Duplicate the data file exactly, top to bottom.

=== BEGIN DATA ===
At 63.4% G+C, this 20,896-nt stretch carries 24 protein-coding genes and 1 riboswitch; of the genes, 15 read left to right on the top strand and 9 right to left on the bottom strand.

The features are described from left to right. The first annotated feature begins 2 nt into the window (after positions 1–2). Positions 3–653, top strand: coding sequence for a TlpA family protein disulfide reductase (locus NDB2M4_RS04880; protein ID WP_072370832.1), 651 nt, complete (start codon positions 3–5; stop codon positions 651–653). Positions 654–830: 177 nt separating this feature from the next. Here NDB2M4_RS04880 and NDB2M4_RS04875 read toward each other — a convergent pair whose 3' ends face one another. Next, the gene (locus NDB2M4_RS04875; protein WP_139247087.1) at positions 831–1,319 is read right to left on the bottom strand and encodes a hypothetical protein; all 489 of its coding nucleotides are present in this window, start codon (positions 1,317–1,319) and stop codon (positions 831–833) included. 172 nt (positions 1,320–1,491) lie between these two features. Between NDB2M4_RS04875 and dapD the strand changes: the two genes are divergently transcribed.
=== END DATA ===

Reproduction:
At 63.4% G+C, this 20,896-nt stretch carries 24 protein-coding genes and 1 riboswitch; of the genes, 15 read left to right on the top strand and 9 right to left on the bottom strand.

The features are described from left to right. The first annotated feature begins 2 nt into the window (after positions 1–2). Positions 3–653, top strand: coding sequence for a TlpA family protein disulfide reductase (locus NDB2M4_RS04880; protein ID WP_072370832.1), 651 nt, complete (start codon positions 3–5; stop codon positions 651–653). Positions 654–830: 177 nt separating this feature from the next. Here NDB2M4_RS04880 and NDB2M4_RS04875 read toward each other — a convergent pair whose 3' ends face one another. Next, the gene (locus NDB2M4_RS04875; protein WP_139247087.1) at positions 831–1,319 is read right to left on the bottom strand and encodes a hypothetical protein; all 489 of its coding nucleotides are present in this window, start codon (positions 1,317–1,319) and stop codon (positions 831–833) included. 172 nt (positions 1,320–1,491) lie between these two features. Between NDB2M4_RS04875 and dapD the strand changes: the two genes are divergently transcribed.